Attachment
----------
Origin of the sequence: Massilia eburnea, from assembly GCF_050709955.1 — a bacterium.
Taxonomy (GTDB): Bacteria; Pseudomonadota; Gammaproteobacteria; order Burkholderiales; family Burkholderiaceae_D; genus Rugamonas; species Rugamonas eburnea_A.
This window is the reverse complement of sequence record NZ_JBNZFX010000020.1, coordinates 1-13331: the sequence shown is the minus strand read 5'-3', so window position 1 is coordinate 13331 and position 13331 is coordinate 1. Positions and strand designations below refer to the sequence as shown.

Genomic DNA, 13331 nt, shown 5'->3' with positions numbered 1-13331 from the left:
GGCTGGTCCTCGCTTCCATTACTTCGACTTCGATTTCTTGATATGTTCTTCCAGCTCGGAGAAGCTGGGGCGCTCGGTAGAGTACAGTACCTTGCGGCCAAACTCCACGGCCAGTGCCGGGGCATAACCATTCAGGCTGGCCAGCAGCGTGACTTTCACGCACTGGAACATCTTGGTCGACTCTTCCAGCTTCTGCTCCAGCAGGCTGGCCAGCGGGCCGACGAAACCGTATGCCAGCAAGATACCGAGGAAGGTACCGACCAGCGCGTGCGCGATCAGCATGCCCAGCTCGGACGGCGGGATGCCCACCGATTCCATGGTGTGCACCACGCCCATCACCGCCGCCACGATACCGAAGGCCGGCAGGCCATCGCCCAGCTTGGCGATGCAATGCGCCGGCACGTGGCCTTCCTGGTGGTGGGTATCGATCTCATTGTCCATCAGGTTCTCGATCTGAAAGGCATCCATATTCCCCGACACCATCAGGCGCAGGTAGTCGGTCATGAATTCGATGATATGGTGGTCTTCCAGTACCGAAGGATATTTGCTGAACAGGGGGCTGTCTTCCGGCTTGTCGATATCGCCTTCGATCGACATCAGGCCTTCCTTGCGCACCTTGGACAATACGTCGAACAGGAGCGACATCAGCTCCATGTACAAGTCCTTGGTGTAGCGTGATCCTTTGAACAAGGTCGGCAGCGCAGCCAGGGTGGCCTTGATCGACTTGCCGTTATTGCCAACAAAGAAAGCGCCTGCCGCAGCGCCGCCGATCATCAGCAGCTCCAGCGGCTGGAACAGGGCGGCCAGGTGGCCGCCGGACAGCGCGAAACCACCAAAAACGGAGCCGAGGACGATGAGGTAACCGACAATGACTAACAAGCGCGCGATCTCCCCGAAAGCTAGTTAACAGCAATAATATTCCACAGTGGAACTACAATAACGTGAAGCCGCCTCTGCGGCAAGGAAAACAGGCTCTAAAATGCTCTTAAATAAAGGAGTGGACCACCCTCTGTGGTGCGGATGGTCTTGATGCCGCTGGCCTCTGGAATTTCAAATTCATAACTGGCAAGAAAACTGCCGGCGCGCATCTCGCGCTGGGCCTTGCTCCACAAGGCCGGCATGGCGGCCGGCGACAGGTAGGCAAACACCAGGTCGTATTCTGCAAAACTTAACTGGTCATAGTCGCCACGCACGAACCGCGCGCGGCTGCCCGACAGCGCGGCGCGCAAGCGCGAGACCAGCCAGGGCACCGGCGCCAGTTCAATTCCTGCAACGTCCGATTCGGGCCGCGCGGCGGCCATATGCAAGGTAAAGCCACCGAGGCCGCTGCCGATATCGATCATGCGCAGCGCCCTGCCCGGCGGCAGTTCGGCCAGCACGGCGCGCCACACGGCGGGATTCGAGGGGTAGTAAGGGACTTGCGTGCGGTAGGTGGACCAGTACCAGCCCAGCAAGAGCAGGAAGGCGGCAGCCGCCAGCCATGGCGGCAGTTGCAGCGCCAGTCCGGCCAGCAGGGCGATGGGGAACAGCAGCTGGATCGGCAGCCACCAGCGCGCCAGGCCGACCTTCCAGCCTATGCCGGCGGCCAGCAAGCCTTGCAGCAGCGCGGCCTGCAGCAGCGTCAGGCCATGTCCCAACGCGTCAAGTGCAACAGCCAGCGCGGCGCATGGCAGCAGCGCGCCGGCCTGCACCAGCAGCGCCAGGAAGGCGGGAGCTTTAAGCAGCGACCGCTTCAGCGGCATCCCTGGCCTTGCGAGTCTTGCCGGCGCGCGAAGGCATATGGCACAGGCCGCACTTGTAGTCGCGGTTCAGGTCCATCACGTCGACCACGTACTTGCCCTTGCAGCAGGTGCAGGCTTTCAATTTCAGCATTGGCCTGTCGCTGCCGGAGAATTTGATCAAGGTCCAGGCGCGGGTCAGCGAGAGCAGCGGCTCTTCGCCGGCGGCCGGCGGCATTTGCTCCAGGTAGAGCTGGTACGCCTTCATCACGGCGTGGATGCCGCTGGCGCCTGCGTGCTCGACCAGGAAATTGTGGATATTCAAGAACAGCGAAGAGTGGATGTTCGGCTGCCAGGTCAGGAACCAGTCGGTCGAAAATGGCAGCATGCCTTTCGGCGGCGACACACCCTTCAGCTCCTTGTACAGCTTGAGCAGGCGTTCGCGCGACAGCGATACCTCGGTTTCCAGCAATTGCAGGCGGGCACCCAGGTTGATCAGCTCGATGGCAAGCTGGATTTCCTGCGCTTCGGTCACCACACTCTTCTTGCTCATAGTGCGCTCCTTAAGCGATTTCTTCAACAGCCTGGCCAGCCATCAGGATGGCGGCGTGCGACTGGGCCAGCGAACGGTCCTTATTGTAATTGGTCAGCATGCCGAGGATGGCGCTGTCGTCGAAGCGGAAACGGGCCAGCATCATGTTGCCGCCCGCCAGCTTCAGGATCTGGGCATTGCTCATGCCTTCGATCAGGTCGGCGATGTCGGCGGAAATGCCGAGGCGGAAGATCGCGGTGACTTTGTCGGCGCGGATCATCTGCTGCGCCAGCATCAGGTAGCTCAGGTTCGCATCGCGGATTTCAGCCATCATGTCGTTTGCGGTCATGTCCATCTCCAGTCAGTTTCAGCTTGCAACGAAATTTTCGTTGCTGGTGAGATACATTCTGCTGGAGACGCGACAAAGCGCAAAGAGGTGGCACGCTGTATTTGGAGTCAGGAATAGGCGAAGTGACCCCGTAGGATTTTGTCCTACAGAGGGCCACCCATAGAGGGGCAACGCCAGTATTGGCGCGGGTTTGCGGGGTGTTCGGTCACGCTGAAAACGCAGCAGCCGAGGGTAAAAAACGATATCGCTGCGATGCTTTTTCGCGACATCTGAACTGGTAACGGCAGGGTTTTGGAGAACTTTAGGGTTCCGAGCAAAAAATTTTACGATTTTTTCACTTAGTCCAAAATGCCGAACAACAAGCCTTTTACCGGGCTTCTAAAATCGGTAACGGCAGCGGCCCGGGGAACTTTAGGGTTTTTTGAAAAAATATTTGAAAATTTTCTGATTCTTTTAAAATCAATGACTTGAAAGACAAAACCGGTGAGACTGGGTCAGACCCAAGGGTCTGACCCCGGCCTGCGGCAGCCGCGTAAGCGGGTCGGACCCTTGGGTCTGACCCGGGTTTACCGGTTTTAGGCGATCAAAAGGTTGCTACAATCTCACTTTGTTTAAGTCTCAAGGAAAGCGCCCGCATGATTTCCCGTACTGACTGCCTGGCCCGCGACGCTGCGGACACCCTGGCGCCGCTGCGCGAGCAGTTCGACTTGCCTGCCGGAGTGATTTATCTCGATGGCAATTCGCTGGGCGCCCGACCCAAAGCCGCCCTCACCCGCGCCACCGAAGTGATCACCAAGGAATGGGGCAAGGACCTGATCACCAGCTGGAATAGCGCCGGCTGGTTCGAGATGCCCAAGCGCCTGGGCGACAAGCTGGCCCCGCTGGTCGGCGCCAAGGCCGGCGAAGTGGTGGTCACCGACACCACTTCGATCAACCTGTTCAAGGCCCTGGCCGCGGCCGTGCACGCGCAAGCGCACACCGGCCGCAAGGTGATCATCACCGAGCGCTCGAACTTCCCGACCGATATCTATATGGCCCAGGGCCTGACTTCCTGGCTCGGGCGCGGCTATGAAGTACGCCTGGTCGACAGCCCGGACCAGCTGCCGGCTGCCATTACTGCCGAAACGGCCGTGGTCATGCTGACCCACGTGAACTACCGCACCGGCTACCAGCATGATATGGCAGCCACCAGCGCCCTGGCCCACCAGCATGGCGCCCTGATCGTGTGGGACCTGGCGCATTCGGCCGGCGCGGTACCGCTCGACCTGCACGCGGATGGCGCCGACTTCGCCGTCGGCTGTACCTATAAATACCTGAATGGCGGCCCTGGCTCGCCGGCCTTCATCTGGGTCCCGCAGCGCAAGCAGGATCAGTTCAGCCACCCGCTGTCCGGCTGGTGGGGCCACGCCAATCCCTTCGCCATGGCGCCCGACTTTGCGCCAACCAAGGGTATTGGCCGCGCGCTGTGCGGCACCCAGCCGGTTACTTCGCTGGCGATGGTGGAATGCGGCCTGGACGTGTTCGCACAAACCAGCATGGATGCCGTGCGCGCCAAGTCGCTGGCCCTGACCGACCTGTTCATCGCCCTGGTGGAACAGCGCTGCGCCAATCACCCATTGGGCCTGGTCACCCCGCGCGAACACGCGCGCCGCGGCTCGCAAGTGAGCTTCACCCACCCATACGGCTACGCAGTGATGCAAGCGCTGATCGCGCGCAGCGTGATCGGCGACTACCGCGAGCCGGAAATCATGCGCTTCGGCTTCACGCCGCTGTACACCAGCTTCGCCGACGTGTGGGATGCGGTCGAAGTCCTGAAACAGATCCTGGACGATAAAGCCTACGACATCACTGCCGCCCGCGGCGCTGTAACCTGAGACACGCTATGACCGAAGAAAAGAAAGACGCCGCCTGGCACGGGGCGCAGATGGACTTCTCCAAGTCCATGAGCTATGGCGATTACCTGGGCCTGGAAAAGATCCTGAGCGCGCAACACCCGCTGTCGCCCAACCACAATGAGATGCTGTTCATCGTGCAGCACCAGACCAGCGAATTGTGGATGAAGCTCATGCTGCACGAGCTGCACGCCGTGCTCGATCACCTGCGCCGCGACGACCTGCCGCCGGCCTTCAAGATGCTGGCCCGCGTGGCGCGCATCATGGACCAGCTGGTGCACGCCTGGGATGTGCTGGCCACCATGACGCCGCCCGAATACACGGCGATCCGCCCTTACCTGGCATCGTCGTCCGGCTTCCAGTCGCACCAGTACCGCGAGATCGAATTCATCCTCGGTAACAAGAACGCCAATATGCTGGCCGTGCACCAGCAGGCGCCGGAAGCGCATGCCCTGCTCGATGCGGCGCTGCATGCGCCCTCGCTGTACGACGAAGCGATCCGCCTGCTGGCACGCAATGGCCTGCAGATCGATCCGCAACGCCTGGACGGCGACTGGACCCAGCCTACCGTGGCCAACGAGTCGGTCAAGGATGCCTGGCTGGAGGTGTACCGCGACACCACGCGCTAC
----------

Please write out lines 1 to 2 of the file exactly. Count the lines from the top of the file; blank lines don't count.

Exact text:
Origin of the sequence: Massilia eburnea, from assembly GCF_050709955.1 — a bacterium.
Taxonomy (GTDB): Bacteria; Pseudomonadota; Gammaproteobacteria; order Burkholderiales; family Burkholderiaceae_D; genus Rugamonas; species Rugamonas eburnea_A.